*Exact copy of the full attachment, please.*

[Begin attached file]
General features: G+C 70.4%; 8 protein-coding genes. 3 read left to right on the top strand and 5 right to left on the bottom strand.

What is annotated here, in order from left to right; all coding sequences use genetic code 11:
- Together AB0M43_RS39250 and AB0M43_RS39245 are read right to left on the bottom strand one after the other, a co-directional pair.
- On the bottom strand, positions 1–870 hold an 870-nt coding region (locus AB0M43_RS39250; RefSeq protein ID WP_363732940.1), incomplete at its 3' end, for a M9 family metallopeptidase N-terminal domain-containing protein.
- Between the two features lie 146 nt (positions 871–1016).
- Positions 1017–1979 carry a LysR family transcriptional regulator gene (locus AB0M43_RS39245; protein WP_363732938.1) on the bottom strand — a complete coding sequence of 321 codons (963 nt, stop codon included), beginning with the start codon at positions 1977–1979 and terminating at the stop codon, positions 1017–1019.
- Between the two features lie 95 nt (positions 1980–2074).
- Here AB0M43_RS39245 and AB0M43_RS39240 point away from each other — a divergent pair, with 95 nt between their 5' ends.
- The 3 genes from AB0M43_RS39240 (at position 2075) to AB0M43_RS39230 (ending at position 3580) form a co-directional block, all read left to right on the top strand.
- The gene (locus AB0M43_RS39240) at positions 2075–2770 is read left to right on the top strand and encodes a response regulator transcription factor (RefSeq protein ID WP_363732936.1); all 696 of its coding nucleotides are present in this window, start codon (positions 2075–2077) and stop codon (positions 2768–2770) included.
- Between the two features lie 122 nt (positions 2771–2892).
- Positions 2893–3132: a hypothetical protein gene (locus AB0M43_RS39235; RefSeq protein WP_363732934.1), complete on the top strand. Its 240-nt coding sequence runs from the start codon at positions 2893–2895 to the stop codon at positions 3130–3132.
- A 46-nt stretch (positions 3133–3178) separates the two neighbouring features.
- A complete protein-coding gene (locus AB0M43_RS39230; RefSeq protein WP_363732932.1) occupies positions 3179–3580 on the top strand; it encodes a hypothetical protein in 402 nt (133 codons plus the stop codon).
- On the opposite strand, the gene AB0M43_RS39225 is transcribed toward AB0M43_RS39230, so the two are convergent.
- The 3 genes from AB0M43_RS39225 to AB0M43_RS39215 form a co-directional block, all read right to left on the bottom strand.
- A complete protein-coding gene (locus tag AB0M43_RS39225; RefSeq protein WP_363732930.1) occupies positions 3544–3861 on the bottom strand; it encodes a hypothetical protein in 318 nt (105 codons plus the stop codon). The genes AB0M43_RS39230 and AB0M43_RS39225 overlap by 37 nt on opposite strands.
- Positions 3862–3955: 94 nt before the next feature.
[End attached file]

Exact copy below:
General features: G+C 70.4%; 8 protein-coding genes. 3 read left to right on the top strand and 5 right to left on the bottom strand.

What is annotated here, in order from left to right; all coding sequences use genetic code 11:
- Together AB0M43_RS39250 and AB0M43_RS39245 are read right to left on the bottom strand one after the other, a co-directional pair.
- On the bottom strand, positions 1–870 hold an 870-nt coding region (locus AB0M43_RS39250; RefSeq protein ID WP_363732940.1), incomplete at its 3' end, for a M9 family metallopeptidase N-terminal domain-containing protein.
- Between the two features lie 146 nt (positions 871–1016).
- Positions 1017–1979 carry a LysR family transcriptional regulator gene (locus AB0M43_RS39245; protein WP_363732938.1) on the bottom strand — a complete coding sequence of 321 codons (963 nt, stop codon included), beginning with the start codon at positions 1977–1979 and terminating at the stop codon, positions 1017–1019.
- Between the two features lie 95 nt (positions 1980–2074).
- Here AB0M43_RS39245 and AB0M43_RS39240 point away from each other — a divergent pair, with 95 nt between their 5' ends.
- The 3 genes from AB0M43_RS39240 (at position 2075) to AB0M43_RS39230 (ending at position 3580) form a co-directional block, all read left to right on the top strand.
- The gene (locus AB0M43_RS39240) at positions 2075–2770 is read left to right on the top strand and encodes a response regulator transcription factor (RefSeq protein ID WP_363732936.1); all 696 of its coding nucleotides are present in this window, start codon (positions 2075–2077) and stop codon (positions 2768–2770) included.
- Between the two features lie 122 nt (positions 2771–2892).
- Positions 2893–3132: a hypothetical protein gene (locus AB0M43_RS39235; RefSeq protein WP_363732934.1), complete on the top strand. Its 240-nt coding sequence runs from the start codon at positions 2893–2895 to the stop codon at positions 3130–3132.
- A 46-nt stretch (positions 3133–3178) separates the two neighbouring features.
- A complete protein-coding gene (locus AB0M43_RS39230; RefSeq protein WP_363732932.1) occupies positions 3179–3580 on the top strand; it encodes a hypothetical protein in 402 nt (133 codons plus the stop codon).
- On the opposite strand, the gene AB0M43_RS39225 is transcribed toward AB0M43_RS39230, so the two are convergent.
- The 3 genes from AB0M43_RS39225 to AB0M43_RS39215 form a co-directional block, all read right to left on the bottom strand.
- A complete protein-coding gene (locus tag AB0M43_RS39225; RefSeq protein WP_363732930.1) occupies positions 3544–3861 on the bottom strand; it encodes a hypothetical protein in 318 nt (105 codons plus the stop codon). The genes AB0M43_RS39230 and AB0M43_RS39225 overlap by 37 nt on opposite strands.
- Positions 3862–3955: 94 nt before the next feature.